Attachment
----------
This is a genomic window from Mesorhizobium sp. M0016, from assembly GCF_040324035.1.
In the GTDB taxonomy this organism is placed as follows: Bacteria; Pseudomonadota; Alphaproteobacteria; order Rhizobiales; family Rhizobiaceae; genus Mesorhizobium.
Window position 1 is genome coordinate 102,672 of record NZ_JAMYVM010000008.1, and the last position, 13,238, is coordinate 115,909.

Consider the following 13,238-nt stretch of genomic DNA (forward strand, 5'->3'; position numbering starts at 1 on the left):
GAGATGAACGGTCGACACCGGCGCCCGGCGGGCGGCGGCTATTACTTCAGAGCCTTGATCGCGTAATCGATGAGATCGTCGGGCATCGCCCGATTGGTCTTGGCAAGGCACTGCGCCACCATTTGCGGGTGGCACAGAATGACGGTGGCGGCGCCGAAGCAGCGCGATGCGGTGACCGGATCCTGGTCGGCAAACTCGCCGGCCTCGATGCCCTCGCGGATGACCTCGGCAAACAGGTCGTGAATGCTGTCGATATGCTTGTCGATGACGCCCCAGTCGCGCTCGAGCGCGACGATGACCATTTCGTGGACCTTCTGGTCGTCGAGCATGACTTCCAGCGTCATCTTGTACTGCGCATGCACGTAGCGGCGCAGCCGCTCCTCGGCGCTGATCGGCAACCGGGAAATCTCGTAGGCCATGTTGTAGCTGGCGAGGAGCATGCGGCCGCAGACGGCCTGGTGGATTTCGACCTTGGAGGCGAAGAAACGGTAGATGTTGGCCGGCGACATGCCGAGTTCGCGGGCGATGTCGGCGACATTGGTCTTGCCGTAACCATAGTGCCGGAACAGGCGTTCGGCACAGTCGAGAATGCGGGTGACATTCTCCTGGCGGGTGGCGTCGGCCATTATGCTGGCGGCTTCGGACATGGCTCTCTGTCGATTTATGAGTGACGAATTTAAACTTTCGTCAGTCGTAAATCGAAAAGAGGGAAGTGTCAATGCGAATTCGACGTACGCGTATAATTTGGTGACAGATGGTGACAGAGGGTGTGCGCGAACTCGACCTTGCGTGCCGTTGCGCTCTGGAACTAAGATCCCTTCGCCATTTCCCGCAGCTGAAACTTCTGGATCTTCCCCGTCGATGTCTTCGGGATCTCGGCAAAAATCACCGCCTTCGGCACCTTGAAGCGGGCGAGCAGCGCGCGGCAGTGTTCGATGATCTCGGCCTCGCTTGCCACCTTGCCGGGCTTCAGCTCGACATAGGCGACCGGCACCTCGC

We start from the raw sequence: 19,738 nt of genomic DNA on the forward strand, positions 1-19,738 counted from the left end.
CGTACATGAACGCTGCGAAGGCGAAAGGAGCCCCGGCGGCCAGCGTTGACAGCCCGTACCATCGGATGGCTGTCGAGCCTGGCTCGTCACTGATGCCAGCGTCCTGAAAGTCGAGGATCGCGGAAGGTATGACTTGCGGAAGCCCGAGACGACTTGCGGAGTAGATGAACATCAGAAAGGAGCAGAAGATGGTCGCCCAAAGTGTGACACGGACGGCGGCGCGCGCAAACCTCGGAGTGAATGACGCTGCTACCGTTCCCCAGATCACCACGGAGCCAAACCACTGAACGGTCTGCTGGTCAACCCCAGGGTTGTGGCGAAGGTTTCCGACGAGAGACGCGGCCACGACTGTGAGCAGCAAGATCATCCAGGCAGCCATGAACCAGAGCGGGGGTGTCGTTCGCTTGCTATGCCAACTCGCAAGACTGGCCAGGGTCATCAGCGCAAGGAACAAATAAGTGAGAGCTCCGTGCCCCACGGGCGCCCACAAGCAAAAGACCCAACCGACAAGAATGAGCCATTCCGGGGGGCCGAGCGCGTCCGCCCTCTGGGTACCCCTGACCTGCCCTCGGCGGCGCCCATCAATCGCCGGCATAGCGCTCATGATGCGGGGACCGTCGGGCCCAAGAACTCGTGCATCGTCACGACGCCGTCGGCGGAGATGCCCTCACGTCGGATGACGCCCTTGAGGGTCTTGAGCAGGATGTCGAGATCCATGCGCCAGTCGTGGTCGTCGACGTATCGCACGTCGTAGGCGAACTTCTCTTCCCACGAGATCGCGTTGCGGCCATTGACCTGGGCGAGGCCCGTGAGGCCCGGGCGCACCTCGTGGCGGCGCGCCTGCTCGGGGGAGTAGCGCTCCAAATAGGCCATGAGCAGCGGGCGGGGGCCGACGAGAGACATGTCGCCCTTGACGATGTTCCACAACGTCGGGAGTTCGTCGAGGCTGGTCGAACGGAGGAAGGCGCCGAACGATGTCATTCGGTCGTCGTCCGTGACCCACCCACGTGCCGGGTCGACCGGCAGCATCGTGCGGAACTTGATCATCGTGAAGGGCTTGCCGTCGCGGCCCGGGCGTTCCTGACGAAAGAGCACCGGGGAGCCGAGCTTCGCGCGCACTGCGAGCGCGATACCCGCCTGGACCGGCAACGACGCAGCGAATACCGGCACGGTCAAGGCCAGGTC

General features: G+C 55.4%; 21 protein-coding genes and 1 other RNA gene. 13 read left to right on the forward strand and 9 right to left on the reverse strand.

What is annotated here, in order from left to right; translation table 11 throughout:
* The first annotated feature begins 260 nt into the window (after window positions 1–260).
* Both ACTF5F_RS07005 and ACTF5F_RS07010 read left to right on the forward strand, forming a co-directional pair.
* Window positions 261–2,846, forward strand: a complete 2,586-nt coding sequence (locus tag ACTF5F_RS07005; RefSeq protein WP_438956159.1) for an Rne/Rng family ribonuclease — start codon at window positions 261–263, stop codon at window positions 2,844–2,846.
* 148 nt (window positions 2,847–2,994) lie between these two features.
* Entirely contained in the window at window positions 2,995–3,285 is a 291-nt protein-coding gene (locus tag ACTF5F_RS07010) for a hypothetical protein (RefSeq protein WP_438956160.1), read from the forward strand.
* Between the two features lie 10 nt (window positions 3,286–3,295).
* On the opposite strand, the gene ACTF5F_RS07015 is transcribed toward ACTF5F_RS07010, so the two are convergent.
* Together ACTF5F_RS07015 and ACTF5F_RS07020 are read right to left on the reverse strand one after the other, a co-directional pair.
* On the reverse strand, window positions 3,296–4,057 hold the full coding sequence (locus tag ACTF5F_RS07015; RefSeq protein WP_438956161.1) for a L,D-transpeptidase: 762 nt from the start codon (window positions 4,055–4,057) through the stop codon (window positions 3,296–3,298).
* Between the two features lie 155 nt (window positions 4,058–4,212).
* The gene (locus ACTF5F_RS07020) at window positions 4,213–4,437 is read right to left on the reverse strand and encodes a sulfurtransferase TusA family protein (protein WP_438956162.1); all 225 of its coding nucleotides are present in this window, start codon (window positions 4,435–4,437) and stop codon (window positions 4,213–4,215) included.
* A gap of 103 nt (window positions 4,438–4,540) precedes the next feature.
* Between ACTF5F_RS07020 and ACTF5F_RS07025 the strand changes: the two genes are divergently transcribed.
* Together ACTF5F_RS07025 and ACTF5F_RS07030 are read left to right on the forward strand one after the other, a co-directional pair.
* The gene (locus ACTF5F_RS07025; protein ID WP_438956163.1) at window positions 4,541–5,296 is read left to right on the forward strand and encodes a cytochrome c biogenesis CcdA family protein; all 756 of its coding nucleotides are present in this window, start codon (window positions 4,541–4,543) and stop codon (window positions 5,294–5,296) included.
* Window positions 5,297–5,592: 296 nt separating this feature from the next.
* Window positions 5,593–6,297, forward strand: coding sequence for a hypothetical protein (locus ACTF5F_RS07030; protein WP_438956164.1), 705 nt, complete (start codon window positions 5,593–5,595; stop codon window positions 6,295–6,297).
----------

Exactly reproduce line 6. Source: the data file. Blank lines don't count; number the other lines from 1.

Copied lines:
We start from the raw sequence: 19,738 nt of genomic DNA on the forward strand, positions 1-19,738 counted from the left end.